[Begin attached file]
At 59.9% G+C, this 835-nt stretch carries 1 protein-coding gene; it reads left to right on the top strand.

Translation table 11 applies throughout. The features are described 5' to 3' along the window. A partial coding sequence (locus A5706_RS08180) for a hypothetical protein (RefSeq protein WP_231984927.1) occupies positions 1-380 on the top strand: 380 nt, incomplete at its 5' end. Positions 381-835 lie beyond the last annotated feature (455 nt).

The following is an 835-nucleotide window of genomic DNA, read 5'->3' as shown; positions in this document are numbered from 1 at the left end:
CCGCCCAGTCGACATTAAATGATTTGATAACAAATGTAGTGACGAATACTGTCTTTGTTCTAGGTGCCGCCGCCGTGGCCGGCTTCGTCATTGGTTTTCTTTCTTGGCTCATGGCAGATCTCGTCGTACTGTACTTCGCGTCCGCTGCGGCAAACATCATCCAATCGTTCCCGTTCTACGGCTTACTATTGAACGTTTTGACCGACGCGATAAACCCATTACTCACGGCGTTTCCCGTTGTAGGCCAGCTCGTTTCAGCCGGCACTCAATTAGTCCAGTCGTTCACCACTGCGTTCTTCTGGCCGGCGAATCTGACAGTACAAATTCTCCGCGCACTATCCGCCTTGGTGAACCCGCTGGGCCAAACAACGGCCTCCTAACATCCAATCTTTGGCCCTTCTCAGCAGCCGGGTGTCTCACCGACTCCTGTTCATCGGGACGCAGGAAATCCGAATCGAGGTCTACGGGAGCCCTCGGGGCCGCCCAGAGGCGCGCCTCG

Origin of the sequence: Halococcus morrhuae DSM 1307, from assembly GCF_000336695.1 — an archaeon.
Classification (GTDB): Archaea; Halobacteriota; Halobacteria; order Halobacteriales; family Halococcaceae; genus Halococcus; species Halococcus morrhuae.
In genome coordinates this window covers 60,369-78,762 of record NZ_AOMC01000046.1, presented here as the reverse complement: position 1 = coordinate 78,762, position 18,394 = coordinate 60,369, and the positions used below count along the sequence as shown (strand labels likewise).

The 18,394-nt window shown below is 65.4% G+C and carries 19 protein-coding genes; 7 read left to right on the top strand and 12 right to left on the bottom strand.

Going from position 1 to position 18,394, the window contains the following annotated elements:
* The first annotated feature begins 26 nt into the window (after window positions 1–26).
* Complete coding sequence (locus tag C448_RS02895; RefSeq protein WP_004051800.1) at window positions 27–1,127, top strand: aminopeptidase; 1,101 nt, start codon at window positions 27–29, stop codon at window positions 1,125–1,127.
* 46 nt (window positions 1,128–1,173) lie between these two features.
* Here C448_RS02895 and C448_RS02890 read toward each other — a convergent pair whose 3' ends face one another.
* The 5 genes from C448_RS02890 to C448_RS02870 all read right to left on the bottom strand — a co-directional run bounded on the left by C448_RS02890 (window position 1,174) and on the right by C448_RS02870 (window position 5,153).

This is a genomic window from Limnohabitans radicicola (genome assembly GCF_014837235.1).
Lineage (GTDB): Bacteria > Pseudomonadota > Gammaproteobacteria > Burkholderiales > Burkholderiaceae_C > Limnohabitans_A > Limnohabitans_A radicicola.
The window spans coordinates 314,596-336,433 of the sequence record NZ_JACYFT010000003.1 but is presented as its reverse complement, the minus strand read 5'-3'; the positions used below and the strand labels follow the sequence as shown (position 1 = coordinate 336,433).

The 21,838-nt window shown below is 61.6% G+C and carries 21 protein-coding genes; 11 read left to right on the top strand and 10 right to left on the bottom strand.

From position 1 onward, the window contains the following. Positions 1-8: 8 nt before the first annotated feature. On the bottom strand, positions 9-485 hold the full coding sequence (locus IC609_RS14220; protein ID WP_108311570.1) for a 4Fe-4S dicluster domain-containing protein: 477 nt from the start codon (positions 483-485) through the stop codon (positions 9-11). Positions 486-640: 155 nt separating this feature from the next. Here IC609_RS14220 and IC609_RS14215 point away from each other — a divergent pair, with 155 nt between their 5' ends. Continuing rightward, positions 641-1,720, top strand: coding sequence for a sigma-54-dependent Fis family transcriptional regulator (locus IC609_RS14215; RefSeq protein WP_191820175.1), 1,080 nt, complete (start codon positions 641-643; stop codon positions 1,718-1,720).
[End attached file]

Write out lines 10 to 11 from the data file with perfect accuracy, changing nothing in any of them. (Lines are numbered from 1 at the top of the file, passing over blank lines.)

* The first annotated feature begins 26 nt into the window (after window positions 1–26).
* Complete coding sequence (locus tag C448_RS02895; RefSeq protein WP_004051800.1) at window positions 27–1,127, top strand: aminopeptidase; 1,101 nt, start codon at window positions 27–29, stop codon at window positions 1,125–1,127.